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find command lets you copy the entire contents of a directory while preserving the
permissions, times, and ownership of every file and subdirectory. Because find capabilities to specify
complex criteria for files it can create a perfect list of files for cpio, tar, pax and another archiver
Fortunately find has several options that are very useful for structuring the backup:
The typical usage is to combine
find and the
cpio command, as the latter
accepts the list of files via standard input. Tar can do this too with -T - option. Typically
each mount point is backed up in a separate tar or cpio archive.
cd /usr find /usr -mount fstype ext3 - | cpio -pdumv /backup/usr080124.cpi
or, using tar:
find /usr -mount fstype ext3 -print0 | tar -null -cvzf /backup/usr080124.tgzIt is also possible to do incremental backups using -newer option
find /usr -newer /backup/usr080124.tgz -mount fstype ext3 -print0 | tar -null -cvzf /backup/usr_delta080124.tgz
You can also try to avoid errors in backing up named pipes, devises, etc using more complex traversal expressions, for example
find / -mount -fstype ext3 \( -type f -or -type l \) > /tmp/root_list.txt
The problem here is with hard linked files. That that is problem of tar not find. The cpio command is a more sophisticated backup tool than tar. It is harder to use, but is capable of copying special files (such as devices and links) consistently, and will accept wildcard characters when listing the files to be archived.
On higher level you might benefit from exclusion of all files that are not changes in RPMs from which system was installed. This is the approach taken by backup built-in in YAST (it uses tar, not cpio). While tar cannot accept the list of files as standard input it has the -T option which can be used to specify the location of file with list of files to be tarred". Here is how this option is described in the manual:
Instead of giving the names of files or archive members on the command line, you can put the names into a file, and then use the --files-from=file-of-names (-T file-of-names) option to
tar. Give the name of the file which contains the list of files to include as the argument to --files-from. In the list, the file names should be separated by newlines. You will frequently use this option when you have generated the list of files to archive with the
... ... ...
In the file list given by -T option, any file name beginning with - character is considered a
taroption and is processed accordingly.(14) For example, the common use of this feature is to change to another directory by specifying -C option:$ cat list -C/etc passwd hosts -C/lib libc.a $ tar -c -f foo.tar --files-from list
For example if we want to archive file that has size less then 1000 we can first create of list of such files using find and then use tar to created an archive.
find . -size -1K -print > /etc/small-files tar -cvzT /etc/small-files -f little.tgz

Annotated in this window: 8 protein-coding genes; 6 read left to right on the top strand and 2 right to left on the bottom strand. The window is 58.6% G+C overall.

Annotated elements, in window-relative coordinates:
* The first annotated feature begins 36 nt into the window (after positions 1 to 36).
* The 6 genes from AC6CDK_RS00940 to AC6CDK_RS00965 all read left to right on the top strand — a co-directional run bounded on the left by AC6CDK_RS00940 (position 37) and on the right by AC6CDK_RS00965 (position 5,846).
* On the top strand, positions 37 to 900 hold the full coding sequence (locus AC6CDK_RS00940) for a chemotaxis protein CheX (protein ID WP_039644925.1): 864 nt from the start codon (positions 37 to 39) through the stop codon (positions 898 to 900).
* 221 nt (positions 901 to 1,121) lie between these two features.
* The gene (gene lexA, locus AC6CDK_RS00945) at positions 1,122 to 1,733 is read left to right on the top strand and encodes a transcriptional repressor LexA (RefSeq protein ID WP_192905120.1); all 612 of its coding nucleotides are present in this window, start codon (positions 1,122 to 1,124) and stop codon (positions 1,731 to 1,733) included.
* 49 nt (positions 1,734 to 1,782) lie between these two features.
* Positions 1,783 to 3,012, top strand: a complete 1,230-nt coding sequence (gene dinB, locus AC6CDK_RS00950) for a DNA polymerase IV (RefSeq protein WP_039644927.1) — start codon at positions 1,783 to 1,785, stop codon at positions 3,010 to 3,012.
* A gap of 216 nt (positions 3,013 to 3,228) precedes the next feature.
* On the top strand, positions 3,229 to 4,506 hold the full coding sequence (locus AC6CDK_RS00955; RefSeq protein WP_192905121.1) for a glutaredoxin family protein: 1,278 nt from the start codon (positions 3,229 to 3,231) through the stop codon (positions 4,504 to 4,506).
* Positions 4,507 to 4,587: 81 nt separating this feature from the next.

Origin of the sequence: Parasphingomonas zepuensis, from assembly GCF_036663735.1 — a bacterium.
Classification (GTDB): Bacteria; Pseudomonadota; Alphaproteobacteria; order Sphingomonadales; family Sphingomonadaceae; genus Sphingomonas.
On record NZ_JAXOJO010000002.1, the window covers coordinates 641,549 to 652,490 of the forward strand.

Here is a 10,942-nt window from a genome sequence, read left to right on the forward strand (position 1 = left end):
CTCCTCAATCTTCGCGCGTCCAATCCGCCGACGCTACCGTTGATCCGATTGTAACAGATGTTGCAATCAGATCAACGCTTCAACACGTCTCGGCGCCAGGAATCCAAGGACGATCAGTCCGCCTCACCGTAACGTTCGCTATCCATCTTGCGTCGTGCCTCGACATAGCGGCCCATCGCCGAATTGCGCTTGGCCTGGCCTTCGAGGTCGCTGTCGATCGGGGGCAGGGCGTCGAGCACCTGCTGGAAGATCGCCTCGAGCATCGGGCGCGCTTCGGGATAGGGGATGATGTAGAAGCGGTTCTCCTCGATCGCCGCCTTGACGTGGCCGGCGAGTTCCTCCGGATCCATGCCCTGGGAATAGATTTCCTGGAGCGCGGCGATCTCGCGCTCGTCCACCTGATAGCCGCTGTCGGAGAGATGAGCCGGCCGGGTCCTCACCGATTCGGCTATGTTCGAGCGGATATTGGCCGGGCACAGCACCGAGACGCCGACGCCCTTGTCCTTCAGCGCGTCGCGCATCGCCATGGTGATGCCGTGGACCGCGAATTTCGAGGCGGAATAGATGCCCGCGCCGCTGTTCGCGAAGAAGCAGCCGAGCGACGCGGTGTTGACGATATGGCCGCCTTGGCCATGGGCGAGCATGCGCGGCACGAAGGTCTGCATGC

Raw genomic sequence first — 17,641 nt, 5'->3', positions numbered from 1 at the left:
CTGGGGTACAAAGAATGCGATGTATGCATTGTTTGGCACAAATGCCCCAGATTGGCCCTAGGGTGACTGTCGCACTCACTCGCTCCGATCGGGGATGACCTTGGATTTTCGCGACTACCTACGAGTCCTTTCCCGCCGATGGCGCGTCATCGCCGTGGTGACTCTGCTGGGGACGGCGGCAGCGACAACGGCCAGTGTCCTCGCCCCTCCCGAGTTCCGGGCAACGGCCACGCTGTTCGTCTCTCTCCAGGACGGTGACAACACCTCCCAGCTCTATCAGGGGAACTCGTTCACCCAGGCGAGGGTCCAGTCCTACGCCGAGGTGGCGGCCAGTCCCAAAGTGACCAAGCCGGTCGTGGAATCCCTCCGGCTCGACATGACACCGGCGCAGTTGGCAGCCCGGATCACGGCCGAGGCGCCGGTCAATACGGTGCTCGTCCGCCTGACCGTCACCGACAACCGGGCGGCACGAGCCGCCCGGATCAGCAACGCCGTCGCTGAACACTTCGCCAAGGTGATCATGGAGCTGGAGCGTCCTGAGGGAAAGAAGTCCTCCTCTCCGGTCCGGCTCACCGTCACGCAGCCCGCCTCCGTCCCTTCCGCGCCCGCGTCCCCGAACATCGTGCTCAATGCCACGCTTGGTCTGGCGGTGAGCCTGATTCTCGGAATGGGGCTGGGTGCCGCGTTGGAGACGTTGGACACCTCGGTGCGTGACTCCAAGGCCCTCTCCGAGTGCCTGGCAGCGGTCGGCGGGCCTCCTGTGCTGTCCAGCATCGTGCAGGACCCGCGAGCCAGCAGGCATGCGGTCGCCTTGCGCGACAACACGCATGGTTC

You can also compress the archive with gzip of the fly:
tar -zPvcf backup.tar.gz -T list_of_files_to_be_tarred_or_list_of_locations
You will want to use the --label=archive-label (-V archive-label) option to give the archive a volume label, so you can tell what this archive is even if the label falls off the tape, or anything like that.
Unless the file system you are dumping is guaranteed to fit on one volume, you might need to use the --multi-volume (-M) option.
tar has an option of that prevent it from crossing the filesystem (partition)
boundaries: --one-file-system option to prevent from crossing file system
boundaries when storing (sub)directories.
It also has the --incremental (-G) option (see section
to Perform Incremental Dumps).
The options -H, -L or -P may be specified at the start of the command line (if none of these is specified, -P is assumed). If you specify more than one of these options, the last one specified takes effect (the -follow option is equivalent to -L).
-PNever follow symbolic links (this is the default), except in the case of the -xtype predicate.
-LAlways follow symbolic links, except in the case of the -xtype predicate.
-HFollow symbolic links specified in the list of files to search, or which are otherwise specified on the command line.
find would follow a symbolic link, but cannot for any reason (for example, because
it has insufficient permissions or the link is broken), it falls back on using the properties of the
symbolic link itself. Symbolic Links for a more complete description of
how symbolic links are handled.
Option: -mindepth levels
Descend at most levels (a non-negative integer) levels of directories below the command line arguments. -maxdepth 0 means only apply the tests and actions to the command line arguments.
Do not apply any tests or actions at levels less than levels (a non-negative integer). -mindepth 1 means process all files except the command line arguments.